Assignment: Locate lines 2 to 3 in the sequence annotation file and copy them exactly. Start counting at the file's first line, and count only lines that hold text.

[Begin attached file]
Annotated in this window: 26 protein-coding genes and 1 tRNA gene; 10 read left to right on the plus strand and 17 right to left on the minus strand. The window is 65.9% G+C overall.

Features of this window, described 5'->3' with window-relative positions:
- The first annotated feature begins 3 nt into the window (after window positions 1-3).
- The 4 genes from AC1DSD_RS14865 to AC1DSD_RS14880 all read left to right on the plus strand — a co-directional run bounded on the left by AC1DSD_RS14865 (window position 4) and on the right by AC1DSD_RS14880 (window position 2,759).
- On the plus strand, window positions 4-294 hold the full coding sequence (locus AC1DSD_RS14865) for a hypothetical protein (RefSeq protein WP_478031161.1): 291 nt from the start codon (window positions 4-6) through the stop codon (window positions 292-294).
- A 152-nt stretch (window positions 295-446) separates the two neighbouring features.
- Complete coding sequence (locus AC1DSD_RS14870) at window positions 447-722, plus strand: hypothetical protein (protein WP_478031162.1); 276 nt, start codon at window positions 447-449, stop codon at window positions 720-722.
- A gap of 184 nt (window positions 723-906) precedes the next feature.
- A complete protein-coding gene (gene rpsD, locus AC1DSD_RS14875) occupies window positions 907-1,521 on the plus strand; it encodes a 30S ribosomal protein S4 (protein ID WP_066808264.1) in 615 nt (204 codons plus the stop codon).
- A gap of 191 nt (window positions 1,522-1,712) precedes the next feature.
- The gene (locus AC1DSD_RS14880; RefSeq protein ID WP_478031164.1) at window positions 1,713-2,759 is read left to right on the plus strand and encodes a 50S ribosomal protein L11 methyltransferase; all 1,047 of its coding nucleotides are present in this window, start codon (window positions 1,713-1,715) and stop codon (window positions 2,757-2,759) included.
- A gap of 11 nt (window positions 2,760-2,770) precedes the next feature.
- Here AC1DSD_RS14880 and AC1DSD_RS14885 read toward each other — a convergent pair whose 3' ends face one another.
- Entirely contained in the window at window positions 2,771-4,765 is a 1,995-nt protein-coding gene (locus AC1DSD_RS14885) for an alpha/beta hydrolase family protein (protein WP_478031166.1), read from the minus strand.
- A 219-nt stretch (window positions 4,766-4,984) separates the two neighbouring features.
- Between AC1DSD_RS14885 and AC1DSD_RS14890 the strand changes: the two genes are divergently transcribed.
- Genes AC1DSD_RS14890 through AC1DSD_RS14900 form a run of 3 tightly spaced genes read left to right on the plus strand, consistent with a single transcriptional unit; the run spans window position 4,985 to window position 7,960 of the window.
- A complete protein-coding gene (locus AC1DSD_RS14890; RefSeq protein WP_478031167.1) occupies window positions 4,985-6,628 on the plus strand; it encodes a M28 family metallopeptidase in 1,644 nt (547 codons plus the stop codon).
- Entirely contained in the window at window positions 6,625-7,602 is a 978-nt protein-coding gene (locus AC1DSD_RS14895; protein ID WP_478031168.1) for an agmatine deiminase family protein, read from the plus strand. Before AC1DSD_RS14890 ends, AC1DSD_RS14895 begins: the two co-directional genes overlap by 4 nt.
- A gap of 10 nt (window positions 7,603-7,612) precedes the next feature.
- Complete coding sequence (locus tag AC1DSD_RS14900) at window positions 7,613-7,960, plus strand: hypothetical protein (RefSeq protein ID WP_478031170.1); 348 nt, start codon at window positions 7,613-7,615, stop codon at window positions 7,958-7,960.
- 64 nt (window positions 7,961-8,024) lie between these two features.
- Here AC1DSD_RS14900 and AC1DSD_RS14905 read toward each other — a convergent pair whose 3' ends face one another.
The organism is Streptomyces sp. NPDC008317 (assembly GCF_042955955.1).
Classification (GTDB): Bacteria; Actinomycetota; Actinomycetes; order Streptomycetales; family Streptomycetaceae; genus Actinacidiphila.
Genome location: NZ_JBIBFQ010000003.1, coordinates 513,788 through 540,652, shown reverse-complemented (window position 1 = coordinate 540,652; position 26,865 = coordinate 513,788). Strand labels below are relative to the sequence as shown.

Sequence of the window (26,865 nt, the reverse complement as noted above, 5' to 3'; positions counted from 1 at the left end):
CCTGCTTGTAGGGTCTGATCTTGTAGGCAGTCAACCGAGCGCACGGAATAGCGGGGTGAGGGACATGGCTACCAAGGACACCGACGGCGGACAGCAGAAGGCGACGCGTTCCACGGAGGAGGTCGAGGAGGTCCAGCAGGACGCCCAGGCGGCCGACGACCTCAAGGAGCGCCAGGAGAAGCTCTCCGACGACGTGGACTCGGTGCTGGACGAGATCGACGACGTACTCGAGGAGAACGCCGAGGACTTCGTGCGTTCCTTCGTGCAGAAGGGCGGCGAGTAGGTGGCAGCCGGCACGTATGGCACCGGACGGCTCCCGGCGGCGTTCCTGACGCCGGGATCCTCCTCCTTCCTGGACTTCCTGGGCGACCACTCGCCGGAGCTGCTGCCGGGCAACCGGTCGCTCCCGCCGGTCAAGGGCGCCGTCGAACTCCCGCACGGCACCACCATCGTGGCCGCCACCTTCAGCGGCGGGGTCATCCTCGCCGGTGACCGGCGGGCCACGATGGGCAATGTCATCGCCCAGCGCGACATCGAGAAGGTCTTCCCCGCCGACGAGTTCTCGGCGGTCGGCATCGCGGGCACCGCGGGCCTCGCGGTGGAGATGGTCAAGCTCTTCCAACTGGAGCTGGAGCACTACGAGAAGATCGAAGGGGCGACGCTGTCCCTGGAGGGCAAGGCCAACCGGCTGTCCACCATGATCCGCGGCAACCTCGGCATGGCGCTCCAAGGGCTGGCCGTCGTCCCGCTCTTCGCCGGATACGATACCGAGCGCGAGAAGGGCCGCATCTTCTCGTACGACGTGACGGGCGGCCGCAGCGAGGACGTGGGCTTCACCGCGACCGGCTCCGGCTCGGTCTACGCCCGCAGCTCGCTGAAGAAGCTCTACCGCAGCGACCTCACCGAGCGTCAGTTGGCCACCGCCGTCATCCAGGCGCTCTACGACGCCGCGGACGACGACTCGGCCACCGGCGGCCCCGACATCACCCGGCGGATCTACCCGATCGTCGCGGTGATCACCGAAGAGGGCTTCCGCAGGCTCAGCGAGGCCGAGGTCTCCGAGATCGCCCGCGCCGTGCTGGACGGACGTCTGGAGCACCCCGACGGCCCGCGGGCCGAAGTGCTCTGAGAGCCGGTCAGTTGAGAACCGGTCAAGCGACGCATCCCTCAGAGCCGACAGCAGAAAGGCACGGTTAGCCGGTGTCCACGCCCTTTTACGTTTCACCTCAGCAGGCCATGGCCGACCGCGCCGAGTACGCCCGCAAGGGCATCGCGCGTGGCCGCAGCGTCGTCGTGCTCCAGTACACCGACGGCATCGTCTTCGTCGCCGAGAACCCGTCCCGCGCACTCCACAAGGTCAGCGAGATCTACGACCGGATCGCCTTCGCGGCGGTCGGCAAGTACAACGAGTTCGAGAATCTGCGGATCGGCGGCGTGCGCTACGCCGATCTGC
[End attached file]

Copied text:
Features of this window, described 5'->3' with window-relative positions:
- The first annotated feature begins 3 nt into the window (after window positions 1-3).